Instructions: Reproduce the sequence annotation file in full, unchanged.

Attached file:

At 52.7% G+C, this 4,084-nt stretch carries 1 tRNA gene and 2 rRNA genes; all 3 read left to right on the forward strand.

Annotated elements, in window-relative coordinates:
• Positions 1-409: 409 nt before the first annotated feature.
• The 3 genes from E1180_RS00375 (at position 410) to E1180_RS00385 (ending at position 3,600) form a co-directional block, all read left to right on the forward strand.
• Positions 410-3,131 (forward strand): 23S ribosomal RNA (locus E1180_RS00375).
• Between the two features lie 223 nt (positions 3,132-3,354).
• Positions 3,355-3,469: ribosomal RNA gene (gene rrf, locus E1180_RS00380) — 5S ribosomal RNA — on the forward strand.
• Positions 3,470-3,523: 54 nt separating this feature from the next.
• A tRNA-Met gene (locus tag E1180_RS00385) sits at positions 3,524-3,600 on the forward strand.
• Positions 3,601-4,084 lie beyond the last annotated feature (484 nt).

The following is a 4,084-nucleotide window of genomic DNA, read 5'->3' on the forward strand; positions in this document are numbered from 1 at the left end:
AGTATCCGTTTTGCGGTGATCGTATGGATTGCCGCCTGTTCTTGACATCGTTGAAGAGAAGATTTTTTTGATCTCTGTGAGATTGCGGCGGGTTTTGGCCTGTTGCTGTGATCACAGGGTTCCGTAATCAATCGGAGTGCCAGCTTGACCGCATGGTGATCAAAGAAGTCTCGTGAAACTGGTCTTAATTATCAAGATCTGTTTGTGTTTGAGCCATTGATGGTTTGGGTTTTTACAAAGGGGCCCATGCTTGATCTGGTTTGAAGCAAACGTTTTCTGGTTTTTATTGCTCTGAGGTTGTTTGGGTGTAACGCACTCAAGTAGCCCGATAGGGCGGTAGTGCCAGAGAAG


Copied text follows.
At 52.7% G+C, this 4,084-nt stretch carries 1 tRNA gene and 2 rRNA genes; all 3 read left to right on the forward strand.

Annotated elements, in window-relative coordinates:
• Positions 1-409: 409 nt before the first annotated feature.
• The 3 genes from E1180_RS00375 (at position 410) to E1180_RS00385 (ending at position 3,600) form a co-directional block, all read left to right on the forward strand.
• Positions 410-3,131 (forward strand): 23S ribosomal RNA (locus E1180_RS00375).
• Between the two features lie 223 nt (positions 3,132-3,354).
• Positions 3,355-3,469: ribosomal RNA gene (gene rrf, locus E1180_RS00380) — 5S ribosomal RNA — on the forward strand.
• Positions 3,470-3,523: 54 nt separating this feature from the next.
• A tRNA-Met gene (locus tag E1180_RS00385) sits at positions 3,524-3,600 on the forward strand.
• Positions 3,601-4,084 lie beyond the last annotated feature (484 nt).

The following is a 4,084-nucleotide window of genomic DNA, read 5'->3' on the forward strand; positions in this document are numbered from 1 at the left end:
AGTATCCGTTTTGCGGTGATCGTATGGATTGCCGCCTGTTCTTGACATCGTTGAAGAGAAGATTTTTTTGATCTCTGTGAGATTGCGGCGGGTTTTGGCCTGTTGCTGTGATCACAGGGTTCCGTAATCAATCGGAGTGCCAGCTTGACCGCATGGTGATCAAAGAAGTCTCGTGAAACTGGTCTTAATTATCAAGATCTGTTTGTGTTTGAGCCATTGATGGTTTGGGTTTTTACAAAGGGGCCCATGCTTGATCTGGTTTGAAGCAAACGTTTTCTGGTTTTTATTGCTCTGAGGTTGTTTGGGTGTAACGCACTCAAGTAGCCCGATAGGGCGGTAGTGCCAGAGAAG